237 Service members sworn in as U.S. citizens in Iraq

Thanks to the pool reporter traveling with Vice President Biden we have a more colorful, emotional accounting of the swearing in ceremony of 237 soldiers, sailors, airmen and marines who became citizens of the United States on the 4th of July while stationed in Iraq. While most of these men and women were from Mexico and the Phillipines, there were 12 Iraqis who joined our ranks as citizens.

The ceremony was the largest naturalization ceremony held in Iraq and was held in the rotunda of the Aw Faw Palace, one of Saddam's more luxurious palaces. Soldiers looked down from three balconies to view the ceremony. The chandelier that provided the lighting for the service was described as a sight to behold with a giant sparkling centerpiece surrounded by 16 smaller chandeliers dangling from an ornate painted ceiling.

Soldiers dressed in camouflage sat on folding chairs in the center of the room with their weapons stored beneath their chairs. They were encircled by six black columns possibly of marble, granite or onyx.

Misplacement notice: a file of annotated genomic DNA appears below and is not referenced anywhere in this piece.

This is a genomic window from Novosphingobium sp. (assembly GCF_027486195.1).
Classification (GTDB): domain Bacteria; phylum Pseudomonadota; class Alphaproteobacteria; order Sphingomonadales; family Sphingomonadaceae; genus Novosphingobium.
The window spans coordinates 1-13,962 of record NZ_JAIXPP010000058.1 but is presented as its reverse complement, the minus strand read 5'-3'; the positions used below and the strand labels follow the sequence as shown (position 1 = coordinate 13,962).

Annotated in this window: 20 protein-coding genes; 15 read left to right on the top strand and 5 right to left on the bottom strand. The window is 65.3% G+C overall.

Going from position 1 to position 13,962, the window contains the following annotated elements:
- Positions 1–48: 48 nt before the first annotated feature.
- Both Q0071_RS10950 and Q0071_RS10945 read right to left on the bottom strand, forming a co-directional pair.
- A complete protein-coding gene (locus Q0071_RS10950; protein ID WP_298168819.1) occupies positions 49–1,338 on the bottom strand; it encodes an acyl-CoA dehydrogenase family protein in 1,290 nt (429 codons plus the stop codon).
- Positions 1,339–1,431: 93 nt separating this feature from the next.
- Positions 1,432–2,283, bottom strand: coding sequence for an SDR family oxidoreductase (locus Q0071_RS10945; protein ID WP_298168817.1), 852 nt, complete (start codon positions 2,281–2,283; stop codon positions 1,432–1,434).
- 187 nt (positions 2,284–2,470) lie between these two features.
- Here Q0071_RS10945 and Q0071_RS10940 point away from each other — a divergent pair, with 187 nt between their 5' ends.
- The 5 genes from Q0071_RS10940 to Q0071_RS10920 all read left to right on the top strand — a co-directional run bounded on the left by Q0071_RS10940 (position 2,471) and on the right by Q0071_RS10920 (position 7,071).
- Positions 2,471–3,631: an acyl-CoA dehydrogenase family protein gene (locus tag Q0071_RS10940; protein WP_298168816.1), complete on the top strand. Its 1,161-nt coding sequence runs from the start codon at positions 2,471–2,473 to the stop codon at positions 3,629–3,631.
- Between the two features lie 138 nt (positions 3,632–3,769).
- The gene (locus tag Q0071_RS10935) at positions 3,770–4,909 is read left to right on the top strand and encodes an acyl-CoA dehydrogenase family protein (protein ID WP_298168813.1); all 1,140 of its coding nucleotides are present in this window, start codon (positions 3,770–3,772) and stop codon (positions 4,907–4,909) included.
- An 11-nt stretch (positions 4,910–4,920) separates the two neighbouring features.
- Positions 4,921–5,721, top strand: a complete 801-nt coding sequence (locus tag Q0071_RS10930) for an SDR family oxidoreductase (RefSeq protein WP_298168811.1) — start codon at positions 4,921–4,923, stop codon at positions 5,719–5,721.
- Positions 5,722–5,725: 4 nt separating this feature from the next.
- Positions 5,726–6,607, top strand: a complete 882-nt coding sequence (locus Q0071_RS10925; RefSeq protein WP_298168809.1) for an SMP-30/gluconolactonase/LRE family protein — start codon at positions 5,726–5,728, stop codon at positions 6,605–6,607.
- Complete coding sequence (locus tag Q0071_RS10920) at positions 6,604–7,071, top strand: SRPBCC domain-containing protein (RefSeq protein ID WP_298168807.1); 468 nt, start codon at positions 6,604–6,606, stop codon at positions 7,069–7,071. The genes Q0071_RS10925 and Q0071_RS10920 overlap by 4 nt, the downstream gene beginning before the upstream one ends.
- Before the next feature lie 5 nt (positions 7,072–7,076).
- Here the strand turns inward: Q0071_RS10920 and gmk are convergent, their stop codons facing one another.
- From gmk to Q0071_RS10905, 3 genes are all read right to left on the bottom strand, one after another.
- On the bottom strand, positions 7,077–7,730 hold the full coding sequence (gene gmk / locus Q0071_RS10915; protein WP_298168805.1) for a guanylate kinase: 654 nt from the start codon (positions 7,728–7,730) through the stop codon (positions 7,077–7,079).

Vice President Biden declared his pride in being an American and said that caring for our troops abroad and at home is the only "sacred obligation" the United States has. Biden mentioned our diversity as a country and said that it is this diversity that makes America what it is.

General Odierno's remarks, however, tug at the heartstrings on the day we celebrate our nation's independence.

He said he could not think of a better day to naturalize American citizens than July 4, or a better place to do it than Iraq. General Odierno quoted the Statue of Liberty’s famous phrase, “give me your tired your poor,’’ and added,

“...to be honest I’m not so sure that its legendary inscription is applicable to this group here today, because when I look at the men and women sitting out in front of me here, I'm having a hard time because I don’t see them in terms of tired, poor or huddled.” If had to write an inscription, he added, “I would say give me your best your brightest and your bravest. Give me your warriors your heroes who will enhance our great nation and strive to keep her free."

That's a 4th of July ceremony to remember.